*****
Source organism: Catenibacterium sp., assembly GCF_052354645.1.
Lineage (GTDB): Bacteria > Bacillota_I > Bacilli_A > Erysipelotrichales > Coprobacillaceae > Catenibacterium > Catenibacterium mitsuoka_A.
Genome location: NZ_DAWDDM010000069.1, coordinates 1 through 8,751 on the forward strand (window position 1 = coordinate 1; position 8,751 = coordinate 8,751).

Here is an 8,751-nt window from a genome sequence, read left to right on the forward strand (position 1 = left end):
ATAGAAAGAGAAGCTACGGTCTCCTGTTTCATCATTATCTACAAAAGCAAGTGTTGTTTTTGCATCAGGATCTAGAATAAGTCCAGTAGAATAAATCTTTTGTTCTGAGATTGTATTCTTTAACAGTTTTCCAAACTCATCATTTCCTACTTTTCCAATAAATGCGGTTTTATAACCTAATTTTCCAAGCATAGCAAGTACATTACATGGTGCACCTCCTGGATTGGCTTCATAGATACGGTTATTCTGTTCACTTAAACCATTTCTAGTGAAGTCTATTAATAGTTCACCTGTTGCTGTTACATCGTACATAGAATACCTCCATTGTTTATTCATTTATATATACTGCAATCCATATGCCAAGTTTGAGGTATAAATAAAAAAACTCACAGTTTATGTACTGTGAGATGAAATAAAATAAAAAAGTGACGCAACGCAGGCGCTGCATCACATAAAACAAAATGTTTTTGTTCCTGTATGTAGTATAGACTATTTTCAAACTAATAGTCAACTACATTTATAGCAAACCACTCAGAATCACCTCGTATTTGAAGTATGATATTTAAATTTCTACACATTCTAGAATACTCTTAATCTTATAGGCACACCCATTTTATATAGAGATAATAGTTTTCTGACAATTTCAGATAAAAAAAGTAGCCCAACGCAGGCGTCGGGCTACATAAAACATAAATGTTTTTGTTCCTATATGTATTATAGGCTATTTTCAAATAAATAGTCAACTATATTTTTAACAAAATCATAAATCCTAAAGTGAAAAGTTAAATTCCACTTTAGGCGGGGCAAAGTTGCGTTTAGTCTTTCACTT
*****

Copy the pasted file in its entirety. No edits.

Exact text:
Source organism: Catenibacterium sp., assembly GCF_052354645.1.
Lineage (GTDB): Bacteria > Bacillota_I > Bacilli_A > Erysipelotrichales > Coprobacillaceae > Catenibacterium > Catenibacterium mitsuoka_A.
Genome location: NZ_DAWDDM010000069.1, coordinates 1 through 8,751 on the forward strand (window position 1 = coordinate 1; position 8,751 = coordinate 8,751).

Here is an 8,751-nt window from a genome sequence, read left to right on the forward strand (position 1 = left end):
ATAGAAAGAGAAGCTACGGTCTCCTGTTTCATCATTATCTACAAAAGCAAGTGTTGTTTTTGCATCAGGATCTAGAATAAGTCCAGTAGAATAAATCTTTTGTTCTGAGATTGTATTCTTTAACAGTTTTCCAAACTCATCATTTCCTACTTTTCCAATAAATGCGGTTTTATAACCTAATTTTCCAAGCATAGCAAGTACATTACATGGTGCACCTCCTGGATTGGCTTCATAGATACGGTTATTCTGTTCACTTAAACCATTTCTAGTGAAGTCTATTAATAGTTCACCTGTTGCTGTTACATCGTACATAGAATACCTCCATTGTTTATTCATTTATATATACTGCAATCCATATGCCAAGTTTGAGGTATAAATAAAAAAACTCACAGTTTATGTACTGTGAGATGAAATAAAATAAAAAAGTGACGCAACGCAGGCGCTGCATCACATAAAACAAAATGTTTTTGTTCCTGTATGTAGTATAGACTATTTTCAAACTAATAGTCAACTACATTTATAGCAAACCACTCAGAATCACCTCGTATTTGAAGTATGATATTTAAATTTCTACACATTCTAGAATACTCTTAATCTTATAGGCACACCCATTTTATATAGAGATAATAGTTTTCTGACAATTTCAGATAAAAAAAGTAGCCCAACGCAGGCGTCGGGCTACATAAAACATAAATGTTTTTGTTCCTATATGTATTATAGGCTATTTTCAAATAAATAGTCAACTATATTTTTAACAAAATCATAAATCCTAAAGTGAAAAGTTAAATTCCACTTTAGGCGGGGCAAAGTTGCGTTTAGTCTTTCACTT